Please Sign In | Register
Google pluspinterestShare on Stumble UponShare on RedditFacebookShare on Tumblr
TITLE
Strathpeffer Youth Hostel
EXTERNAL ID
QZP40_CARD_1126_AT
PLACENAME
Strathpeffer
DISTRICT
Dingwall
OLD COUNTY/PARISH
ROSS: Fodderty
DATE OF IMAGE
2008
PERIOD
2000s
CREATOR
Andrew Taylor
SOURCE
Andrew Taylor
ASSET ID
41625
KEYWORDS
youth hostels
buildings
architecture
Strathpeffer Youth Hostel

This photograph shows the youth hostel at the west end of the village of Strathpeffer. It was originally built by Dr Morrison of Elsick, Aberdeenshire, who settled in the village when he discovered that the Strathpeffer spring waters alleviated his arthritis. He called his new home Elsick House. It was later taken over by the Scottish Youth Hostel Association and run as a youth hostel until 2002.

Strathpeffer lies 4 miles (6 km) west of Dingwall in the strath of the River Peffery. It owes its growth and popularity to the discovery of sulphurous springs there in the 1770s. Dr Morrison from Aberdeenshire publicised the healing powers of the waters at the beginning of the 19th century and, on his recommendation, the first pump room was built in 1819. With the strong support of the then Countess of Cromartie, Strathpeffer developed as a Victorian spa resort, its popularity greatly enhanced by the opening of the Strathpeffer branch of the Dingwall and Skye Railway in 1885. Many grand hotels and substantial Victorian villas were built to accommodate the steady stream of visitors who came to 'take the waters'. Until World War I the village was a major visitor attraction but thereafter its popularity declined.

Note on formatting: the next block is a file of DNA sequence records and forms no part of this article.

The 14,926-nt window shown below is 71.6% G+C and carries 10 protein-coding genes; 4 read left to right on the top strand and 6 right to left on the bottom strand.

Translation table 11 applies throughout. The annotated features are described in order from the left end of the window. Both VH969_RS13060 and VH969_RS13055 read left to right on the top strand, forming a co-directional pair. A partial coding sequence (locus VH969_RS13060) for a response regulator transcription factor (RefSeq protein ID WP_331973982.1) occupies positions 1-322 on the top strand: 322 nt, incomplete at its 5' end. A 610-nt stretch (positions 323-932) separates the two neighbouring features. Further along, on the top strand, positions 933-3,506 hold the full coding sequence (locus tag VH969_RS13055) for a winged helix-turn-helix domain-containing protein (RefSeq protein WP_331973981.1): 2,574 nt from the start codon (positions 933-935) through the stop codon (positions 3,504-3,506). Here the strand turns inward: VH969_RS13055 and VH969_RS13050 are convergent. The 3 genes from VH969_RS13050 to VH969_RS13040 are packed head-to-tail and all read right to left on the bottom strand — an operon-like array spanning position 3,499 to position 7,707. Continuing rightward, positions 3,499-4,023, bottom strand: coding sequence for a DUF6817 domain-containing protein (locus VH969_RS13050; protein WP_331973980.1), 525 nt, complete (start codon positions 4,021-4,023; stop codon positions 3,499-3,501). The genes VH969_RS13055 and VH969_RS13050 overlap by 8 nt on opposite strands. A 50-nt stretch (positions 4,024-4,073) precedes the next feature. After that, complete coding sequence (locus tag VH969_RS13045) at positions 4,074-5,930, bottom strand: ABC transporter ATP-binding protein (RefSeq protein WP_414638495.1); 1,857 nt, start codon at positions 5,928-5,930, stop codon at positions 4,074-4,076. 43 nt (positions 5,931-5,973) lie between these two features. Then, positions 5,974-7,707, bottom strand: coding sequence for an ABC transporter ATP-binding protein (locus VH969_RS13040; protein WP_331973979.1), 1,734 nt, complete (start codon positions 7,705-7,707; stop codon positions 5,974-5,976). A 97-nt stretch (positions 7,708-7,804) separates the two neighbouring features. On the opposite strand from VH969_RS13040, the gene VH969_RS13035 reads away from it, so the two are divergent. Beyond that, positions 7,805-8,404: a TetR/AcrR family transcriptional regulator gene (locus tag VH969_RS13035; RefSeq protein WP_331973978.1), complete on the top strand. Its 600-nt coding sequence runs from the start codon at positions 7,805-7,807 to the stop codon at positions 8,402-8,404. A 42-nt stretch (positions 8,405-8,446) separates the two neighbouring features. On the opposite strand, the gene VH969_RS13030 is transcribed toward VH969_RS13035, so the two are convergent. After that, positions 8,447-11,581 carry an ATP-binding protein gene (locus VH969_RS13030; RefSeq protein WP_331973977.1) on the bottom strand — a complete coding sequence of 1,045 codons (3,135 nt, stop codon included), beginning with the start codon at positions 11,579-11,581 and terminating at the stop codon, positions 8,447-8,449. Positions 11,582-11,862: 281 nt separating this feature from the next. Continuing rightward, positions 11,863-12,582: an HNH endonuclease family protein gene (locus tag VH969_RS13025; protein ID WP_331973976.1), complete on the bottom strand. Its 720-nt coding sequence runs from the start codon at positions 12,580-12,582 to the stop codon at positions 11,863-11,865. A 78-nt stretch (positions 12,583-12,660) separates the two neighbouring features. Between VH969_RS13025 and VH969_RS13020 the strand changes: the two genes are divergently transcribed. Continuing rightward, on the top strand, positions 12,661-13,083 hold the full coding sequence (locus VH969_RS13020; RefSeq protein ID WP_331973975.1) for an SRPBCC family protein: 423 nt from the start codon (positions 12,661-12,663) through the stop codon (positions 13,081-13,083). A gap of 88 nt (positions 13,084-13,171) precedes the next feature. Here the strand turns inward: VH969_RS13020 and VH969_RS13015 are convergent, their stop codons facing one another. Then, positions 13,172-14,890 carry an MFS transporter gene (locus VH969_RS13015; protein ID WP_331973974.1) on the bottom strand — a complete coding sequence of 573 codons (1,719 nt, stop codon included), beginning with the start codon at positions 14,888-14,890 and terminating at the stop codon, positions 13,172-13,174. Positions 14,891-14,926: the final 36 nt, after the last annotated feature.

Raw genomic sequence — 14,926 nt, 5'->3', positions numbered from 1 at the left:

Today, Strathpeffer is once more popular with tourists, its large Victorian hotels and guesthouses providing accommodation for visitors touring the Highlands. Among the village's attractions are a scenic golf course, the Museum of Childhood, the Strathpeffer Spa Pavilion and the Upper Pump Room, where visitors can again sample the healing waters.

For guidance on the use of images and other content, please see the Terms and Conditions page.
High Life Highland is a company limited by guarantee registered in Scotland No. SC407011 and is a registered Scottish charity No. SC042593
Powered by Capture

Strathpeffer Youth Hostel

ROSS: Fodderty

2000s

youth hostels ; buildings; architecture

Andrew Taylor

This photograph shows the youth hostel at the west end of the village of Strathpeffer. It was originally built by Dr Morrison of Elsick, Aberdeenshire, who settled in the village when he discovered that the Strathpeffer spring waters alleviated his arthritis. He called his new home Elsick House. It was later taken over by the Scottish Youth Hostel Association and run as a youth hostel until 2002.<br /> <br /> Strathpeffer lies 4 miles (6 km) west of Dingwall in the strath of the River Peffery. It owes its growth and popularity to the discovery of sulphurous springs there in the 1770s. Dr Morrison from Aberdeenshire publicised the healing powers of the waters at the beginning of the 19th century and, on his recommendation, the first pump room was built in 1819. With the strong support of the then Countess of Cromartie, Strathpeffer developed as a Victorian spa resort, its popularity greatly enhanced by the opening of the Strathpeffer branch of the Dingwall and Skye Railway in 1885. Many grand hotels and substantial Victorian villas were built to accommodate the steady stream of visitors who came to 'take the waters'. Until World War I the village was a major visitor attraction but thereafter its popularity declined.<br /> <br /> Today, Strathpeffer is once more popular with tourists, its large Victorian hotels and guesthouses providing accommodation for visitors touring the Highlands. Among the village's attractions are a scenic golf course, the Museum of Childhood, the Strathpeffer Spa Pavilion and the Upper Pump Room, where visitors can again sample the healing waters.